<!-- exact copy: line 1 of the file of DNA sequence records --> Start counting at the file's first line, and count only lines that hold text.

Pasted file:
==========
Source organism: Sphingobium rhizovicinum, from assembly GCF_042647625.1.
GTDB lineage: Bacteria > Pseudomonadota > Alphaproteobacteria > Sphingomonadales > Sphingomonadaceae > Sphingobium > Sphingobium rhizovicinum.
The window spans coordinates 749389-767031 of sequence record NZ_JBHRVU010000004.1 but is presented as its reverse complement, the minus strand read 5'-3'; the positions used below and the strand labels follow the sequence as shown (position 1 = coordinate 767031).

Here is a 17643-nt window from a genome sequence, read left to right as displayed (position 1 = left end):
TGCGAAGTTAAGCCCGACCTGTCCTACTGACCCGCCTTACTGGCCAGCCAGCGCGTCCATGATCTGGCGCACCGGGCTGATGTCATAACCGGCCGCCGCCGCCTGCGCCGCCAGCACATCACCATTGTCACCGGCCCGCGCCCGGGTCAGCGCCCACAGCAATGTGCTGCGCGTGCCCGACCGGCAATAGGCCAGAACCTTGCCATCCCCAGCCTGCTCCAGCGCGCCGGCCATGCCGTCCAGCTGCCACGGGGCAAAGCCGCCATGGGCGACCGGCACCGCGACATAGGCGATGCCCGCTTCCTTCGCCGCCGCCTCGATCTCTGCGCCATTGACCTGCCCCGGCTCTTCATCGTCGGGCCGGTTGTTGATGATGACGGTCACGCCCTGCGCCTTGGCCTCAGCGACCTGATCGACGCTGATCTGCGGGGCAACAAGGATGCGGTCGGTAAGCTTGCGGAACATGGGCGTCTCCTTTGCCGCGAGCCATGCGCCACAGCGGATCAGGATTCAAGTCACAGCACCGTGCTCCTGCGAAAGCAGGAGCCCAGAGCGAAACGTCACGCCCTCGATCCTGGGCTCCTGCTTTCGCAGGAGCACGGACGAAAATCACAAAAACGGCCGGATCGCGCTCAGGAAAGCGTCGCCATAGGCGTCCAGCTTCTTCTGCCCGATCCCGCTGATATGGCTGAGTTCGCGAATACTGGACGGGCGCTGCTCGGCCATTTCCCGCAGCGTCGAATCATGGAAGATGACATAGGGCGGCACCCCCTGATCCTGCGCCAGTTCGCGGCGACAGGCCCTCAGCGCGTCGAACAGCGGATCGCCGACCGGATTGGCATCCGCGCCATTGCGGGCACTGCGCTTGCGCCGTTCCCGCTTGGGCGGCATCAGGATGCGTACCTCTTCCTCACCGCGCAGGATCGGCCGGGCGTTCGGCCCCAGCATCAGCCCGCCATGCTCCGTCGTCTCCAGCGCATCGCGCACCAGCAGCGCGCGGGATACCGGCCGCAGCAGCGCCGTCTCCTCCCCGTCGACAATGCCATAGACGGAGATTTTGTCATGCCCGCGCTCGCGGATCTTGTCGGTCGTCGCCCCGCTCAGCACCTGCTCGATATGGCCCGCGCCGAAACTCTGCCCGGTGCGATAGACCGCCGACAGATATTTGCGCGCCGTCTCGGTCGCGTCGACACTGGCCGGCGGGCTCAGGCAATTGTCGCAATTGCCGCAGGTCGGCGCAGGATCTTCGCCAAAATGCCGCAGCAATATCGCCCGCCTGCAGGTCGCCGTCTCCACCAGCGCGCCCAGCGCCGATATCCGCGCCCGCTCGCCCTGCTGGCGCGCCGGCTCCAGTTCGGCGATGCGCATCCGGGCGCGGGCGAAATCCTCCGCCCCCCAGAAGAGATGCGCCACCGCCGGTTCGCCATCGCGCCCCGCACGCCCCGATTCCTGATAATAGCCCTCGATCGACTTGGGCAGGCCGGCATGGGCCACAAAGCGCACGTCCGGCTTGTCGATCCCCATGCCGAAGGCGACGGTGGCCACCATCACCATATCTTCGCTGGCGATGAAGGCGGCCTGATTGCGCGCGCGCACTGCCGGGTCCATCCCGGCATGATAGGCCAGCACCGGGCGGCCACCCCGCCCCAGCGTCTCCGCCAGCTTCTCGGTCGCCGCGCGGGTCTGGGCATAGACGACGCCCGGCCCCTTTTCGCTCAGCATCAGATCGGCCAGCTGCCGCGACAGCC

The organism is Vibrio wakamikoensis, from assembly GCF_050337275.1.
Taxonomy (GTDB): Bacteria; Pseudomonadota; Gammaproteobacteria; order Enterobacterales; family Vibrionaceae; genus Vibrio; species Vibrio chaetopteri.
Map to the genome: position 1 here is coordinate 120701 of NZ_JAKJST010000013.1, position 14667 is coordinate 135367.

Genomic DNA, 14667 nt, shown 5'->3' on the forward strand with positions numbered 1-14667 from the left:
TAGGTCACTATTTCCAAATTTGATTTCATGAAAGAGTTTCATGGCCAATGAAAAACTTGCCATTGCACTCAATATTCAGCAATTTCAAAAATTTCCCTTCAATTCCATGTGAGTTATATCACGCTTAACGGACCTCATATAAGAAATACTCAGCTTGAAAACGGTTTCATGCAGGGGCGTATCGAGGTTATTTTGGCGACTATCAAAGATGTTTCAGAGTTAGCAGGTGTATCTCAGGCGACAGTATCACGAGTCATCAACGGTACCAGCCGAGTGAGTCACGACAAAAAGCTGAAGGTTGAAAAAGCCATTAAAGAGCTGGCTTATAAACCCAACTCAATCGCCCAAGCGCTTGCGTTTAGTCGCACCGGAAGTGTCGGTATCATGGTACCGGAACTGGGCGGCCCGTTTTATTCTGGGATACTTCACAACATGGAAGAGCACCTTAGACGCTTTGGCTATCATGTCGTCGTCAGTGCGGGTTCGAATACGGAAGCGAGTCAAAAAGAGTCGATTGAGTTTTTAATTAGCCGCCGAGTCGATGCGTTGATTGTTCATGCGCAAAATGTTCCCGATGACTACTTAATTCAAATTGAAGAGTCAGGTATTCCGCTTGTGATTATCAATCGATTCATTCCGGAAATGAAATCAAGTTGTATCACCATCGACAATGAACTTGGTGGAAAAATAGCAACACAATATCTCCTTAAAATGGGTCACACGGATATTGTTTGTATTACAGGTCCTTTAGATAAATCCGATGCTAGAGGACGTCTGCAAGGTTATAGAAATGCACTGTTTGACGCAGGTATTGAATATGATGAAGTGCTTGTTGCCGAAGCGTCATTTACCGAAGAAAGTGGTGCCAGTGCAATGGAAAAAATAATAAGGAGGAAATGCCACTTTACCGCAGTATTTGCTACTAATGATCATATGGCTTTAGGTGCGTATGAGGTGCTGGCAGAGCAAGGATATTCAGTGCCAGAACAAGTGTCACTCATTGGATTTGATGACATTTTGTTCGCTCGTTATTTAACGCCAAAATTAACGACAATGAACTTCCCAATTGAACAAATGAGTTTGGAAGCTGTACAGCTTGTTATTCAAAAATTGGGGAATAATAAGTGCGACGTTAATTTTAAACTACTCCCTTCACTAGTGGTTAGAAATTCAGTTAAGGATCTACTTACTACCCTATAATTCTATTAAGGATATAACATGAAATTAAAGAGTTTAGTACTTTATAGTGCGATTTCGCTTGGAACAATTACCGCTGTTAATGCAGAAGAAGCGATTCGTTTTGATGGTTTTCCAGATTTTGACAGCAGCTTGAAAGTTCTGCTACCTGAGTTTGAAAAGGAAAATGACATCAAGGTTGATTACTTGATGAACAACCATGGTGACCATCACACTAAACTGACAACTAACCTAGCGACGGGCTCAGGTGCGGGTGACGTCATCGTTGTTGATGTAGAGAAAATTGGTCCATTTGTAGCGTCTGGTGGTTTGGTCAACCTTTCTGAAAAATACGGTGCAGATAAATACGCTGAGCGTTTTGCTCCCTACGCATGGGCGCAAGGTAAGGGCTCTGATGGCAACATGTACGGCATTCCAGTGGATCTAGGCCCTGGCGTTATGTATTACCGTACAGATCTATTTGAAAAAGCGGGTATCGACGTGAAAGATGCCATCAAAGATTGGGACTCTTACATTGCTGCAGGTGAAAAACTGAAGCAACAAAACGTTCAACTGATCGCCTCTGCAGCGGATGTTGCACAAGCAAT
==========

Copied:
Source organism: Sphingobium rhizovicinum, from assembly GCF_042647625.1.